Crime scene and death cleanup is far from a glamorous job, and it's often pretty thankless. Most folks don't want to have to think about the fact that there are people who have to go in after violent crimes or messy deaths and clean things up so the space, be it a home, office, or public venue, can be used again.
Reddit user u/boredmoody asked:
*The following article contains discussion of suicide/self-harm, as well as sometimes graphic descriptions of crime scenes and of death.*
I work for a railroad and after a collison usually we bring in a service to clean up the mess. However during the repairs it's not uncommon to find bits of folk. Usually it's like a knuckle or something small but the company leaves a bucket that we put it in and they will dispose of it later. One of my welders found a wedding ring, that went in a special envelope and was given to the family promptly. Another time they found a shoe under a car that was several cars back. Either way stay away from the tracks the trains cannot turn out of the way.
I responded to a single vehicle involved with a moose. The caller was the driver and she had her young (6ish) son in the back. They were both okay but afraid and trapped in the car as the moose was lodged into the windshield.
We arrived and when we did the moose woke up and kicked the mother to death trying to get itself dislodged. The boy had to watch the whole thing. We were removing him from the back seat and he said "My mommy's dead isn't she". I'm a volunteer so I'm not used to dealing with things like that. It was heartbreaking.
I've been doing this kind of work for about 6 months and a month or two ago we did a job where a 12 year old girl shot herself with a .357 while in her parents bathroom. There were multiple skull fragments and mattes of hair of which, as a relatively new worker in this field, I had not become accustomed to. No note, entire family was home at the time. We got there the next day to clean up and we worked 14 hours straight with the mother one room away crying like a banshee. It really sticks with you.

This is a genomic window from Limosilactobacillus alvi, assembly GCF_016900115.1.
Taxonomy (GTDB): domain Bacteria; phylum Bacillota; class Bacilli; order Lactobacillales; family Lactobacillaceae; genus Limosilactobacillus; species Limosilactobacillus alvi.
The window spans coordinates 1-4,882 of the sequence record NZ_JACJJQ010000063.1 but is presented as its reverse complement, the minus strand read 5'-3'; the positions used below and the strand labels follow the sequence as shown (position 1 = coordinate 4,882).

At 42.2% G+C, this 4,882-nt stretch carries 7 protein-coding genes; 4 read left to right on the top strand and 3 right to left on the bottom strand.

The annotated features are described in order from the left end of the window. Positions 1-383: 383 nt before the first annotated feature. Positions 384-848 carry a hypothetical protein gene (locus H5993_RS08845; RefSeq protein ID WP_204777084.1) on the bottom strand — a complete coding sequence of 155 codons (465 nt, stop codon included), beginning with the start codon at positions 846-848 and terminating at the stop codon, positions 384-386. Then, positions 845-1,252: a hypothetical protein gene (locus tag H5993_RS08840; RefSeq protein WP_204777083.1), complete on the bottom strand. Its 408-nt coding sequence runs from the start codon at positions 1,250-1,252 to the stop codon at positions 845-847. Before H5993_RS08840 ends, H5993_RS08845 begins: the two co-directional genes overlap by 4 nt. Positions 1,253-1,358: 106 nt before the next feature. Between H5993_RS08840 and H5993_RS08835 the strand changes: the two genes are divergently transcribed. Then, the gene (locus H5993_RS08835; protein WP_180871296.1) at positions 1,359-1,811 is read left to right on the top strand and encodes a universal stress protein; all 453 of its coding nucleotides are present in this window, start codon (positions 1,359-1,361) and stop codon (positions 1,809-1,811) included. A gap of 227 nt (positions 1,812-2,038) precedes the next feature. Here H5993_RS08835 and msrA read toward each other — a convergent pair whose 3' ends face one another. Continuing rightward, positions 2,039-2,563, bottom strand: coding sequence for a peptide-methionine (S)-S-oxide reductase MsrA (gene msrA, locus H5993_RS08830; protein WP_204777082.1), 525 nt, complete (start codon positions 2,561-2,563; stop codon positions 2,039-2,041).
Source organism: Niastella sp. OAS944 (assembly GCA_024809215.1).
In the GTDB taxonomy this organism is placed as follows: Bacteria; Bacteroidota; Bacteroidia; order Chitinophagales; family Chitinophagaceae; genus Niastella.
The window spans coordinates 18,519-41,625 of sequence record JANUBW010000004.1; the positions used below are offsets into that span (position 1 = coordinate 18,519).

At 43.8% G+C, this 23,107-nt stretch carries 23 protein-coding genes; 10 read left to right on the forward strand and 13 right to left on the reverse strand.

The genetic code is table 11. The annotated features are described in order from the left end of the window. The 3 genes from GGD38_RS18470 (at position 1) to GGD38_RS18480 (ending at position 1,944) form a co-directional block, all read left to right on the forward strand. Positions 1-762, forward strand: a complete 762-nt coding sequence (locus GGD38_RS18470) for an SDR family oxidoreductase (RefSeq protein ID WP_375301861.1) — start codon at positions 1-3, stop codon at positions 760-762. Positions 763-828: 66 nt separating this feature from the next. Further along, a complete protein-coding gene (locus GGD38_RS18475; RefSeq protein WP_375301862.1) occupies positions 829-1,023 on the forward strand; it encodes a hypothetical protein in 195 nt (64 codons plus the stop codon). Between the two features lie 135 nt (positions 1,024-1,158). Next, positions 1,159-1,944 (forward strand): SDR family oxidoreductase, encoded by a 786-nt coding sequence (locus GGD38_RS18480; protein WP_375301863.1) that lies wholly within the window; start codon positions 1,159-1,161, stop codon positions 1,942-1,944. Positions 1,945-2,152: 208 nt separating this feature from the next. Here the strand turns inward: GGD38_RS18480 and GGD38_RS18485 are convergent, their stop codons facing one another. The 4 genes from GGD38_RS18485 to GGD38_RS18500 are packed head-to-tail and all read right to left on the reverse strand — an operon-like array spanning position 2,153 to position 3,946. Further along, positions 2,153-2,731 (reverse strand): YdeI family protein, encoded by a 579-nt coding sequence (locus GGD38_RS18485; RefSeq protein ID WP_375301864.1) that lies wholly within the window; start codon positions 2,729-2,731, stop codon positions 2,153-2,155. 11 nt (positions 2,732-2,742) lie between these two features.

I'm not a professional by any means. But when you work at a large apartment complex, you see a lot of people. Because police officers and actual professionals do not have keys to individual apartments, I will typically accompany them into the apartment for wellness checks. So far in my 3 years at this property we have found 3 deceased. The first was a suicide of a middle age man that just decided to end it all. Going back to the office where his mother was waiting and seeing her fall to the ground in tears will never leave my mind.
The other two were older folk who died of natural causes. But both of them sat for 2-4 days before being found. A lot of people don't realize how quickly we start to decompose after our heart stops pumping.
I have a lot of respect for the people that deal with these things on a day to day basis. The few experiences I had put me in a pretty huge funk for quite a while.
Murder/Suicide. Husband shot wife in the head while sleeping and then himself. Usually I just sort of zone out while doing them and not thinking about it too much, but cleaning the blood splatter off on of their photo frames of them and the kids with the caption "World's Greatest Dad" was pretty sad.
Also did a clean up at a homeless shelter where the woman living there had drank herself to death, someone at the front desk said their throat eroded from all the alcohol and they threw up blood everywhere. Midway through the cleaning their sister showed up distraught and started stomping through all the blood pools on the floor digging through everything looking for a note or anything sentimental left behind. Only found empty Svedka bottles and clothing though. Also very sad.
Not me, but my best friend. She is the 7th(?) generation of her family's owned and operated funeral home, and for a while she was doing removals. By the way, what a crazy job. Your "shift" is just to be on-call during a period of time, waiting to go get a dead body.